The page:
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Help On Execution Plan Status


Help On Execution Plan Status

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Shadab Shah
Shadab Shah
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Hi All,

I am a newbie in SQL Server and like exploring it. Currently i was working with some complex queries and happen to see there Execution Plan. I saw that there were some Clustered index which were 'ClusteredIndexSeek' and Some Clustered Index as 'ClusteredIndexScan'.

So my basic question is, how does the query analyzer decide when to used ClusteredIndexScan and when to used ClusteredIndexSeek.
Dennis Post
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Paul White's blog series will pretty much any question you could ever think of on this.
http://www.sqlservercentral.com/articles/SQL+Server+2008/71019/



For better, quicker answers on T-SQL questions, read Jeff Moden's suggestions.

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GilaMonster
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Seek when there's a SARGable predicate (<column> <comparison operator> <expression>Wink on the index key columns. Scan if there isn't. Very, very simplified, but that's the basics.

Gail Shaw
Microsoft Certified Master: SQL Server, MVP, M.Sc (Comp Sci)
SQL In The Wild: Discussions on DB performance with occasional diversions into recoverability

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Grant Fritchey
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And the indexes have to be selective enough to be useful for a seek or you'll get scans. Same things apply to non-clustered indexes too.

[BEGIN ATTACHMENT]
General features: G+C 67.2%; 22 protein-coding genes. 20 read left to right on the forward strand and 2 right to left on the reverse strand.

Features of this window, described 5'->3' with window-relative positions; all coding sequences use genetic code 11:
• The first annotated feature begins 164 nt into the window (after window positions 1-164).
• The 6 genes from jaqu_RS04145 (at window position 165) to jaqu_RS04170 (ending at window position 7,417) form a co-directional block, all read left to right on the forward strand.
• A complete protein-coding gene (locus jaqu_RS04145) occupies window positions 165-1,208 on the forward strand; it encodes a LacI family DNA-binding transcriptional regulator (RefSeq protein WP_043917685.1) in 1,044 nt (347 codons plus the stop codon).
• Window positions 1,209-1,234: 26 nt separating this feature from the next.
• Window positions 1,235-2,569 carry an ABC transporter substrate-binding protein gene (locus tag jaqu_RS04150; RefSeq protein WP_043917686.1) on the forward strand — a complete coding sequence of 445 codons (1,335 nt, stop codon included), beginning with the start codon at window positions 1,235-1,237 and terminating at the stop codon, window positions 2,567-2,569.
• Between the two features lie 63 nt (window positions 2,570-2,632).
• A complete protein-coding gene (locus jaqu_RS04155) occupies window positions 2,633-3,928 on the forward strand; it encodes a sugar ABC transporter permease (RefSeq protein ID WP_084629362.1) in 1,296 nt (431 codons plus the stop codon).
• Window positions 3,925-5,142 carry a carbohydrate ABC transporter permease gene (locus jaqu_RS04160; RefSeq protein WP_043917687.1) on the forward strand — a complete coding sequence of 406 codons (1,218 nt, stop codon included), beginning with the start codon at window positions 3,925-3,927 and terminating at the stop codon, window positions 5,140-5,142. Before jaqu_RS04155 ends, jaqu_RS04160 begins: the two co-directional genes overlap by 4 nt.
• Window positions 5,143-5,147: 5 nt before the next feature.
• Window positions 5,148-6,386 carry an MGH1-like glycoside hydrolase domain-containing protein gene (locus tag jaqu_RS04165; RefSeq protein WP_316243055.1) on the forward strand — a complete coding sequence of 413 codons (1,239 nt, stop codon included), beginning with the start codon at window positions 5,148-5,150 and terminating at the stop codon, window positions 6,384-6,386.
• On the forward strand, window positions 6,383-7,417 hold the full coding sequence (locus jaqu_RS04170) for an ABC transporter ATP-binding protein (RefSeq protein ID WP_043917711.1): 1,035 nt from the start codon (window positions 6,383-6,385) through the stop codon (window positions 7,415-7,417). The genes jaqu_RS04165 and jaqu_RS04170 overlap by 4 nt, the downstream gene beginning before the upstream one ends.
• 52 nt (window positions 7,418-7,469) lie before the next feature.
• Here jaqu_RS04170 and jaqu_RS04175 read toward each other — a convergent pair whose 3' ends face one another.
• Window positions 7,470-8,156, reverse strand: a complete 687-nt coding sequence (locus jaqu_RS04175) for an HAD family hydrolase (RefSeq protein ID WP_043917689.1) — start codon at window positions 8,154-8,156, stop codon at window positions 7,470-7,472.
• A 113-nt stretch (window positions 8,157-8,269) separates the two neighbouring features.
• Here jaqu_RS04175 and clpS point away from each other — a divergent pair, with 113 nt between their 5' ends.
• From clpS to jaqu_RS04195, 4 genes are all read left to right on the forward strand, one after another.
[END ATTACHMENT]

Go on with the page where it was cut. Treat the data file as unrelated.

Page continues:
For lots more detail on query tuning and execution plans, take a look at my books (listed below).

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Author of: SQL Server Query Performance Tuning and SQL Server Execution Plans
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ScottPletcher
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Grant Fritchey (11/30/2012)
And the indexes have to be selective enough to be useful for a seek or you'll get scans. Same things apply to non-clustered indexes too.

For lots more detail on query tuning and execution plans, take a look at my books (listed below).



Not for clustered indexes. SQL can do a seek on a clustered index even if you're SELECTing 99% of the rows.

SQL DBA,SQL Server MVP(07, 08, 09)[size=2]Prosecutor James Blackburn, in closing argument in the Fatal Vision murders trial: If in the future, you should cry a tear, cry one for them [the murder victims]. If in the future, you should say a prayer, say one for them. And if in the future, you should light a candle, light one for them.[/size]
GilaMonster
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ScottPletcher (11/30/2012)
Grant Fritchey (11/30/2012)
And the indexes have to be selective enough to be useful for a seek or you'll get scans. Same things apply to non-clustered indexes too.

For lots more detail on query tuning and execution plans, take a look at my books (listed below).



Not for clustered indexes. SQL can do a seek on a clustered index even if you're SELECTing 99% of the rows.


More correctly, not for any index that covers the query. A covering nonclustered index can and will be used for a seek up to 100% of the rows.

Gail Shaw
Microsoft Certified Master: SQL Server, MVP, M.Sc (Comp Sci)
SQL In The Wild: Discussions on DB performance with occasional diversions into recoverability

We walk in the dark places no others will enter
We stand on the bridge and no one may pass


Paul White
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Shadab Shah (11/30/2012)
So my basic question is, how does the query analyzer decide when to used ClusteredIndexScan and when to used ClusteredIndexSeek.

It will often consider both alternatives. It estimates the cost of each and chooses the one that appears cheapest (according to the model it uses). There are a number of detailed factors that affect the cost calculation, and overall plan selection, but that's a basic answer to your basic question.



Paul White
SQLPerformance.com
SQLblog.com
@SQL_Kiwi
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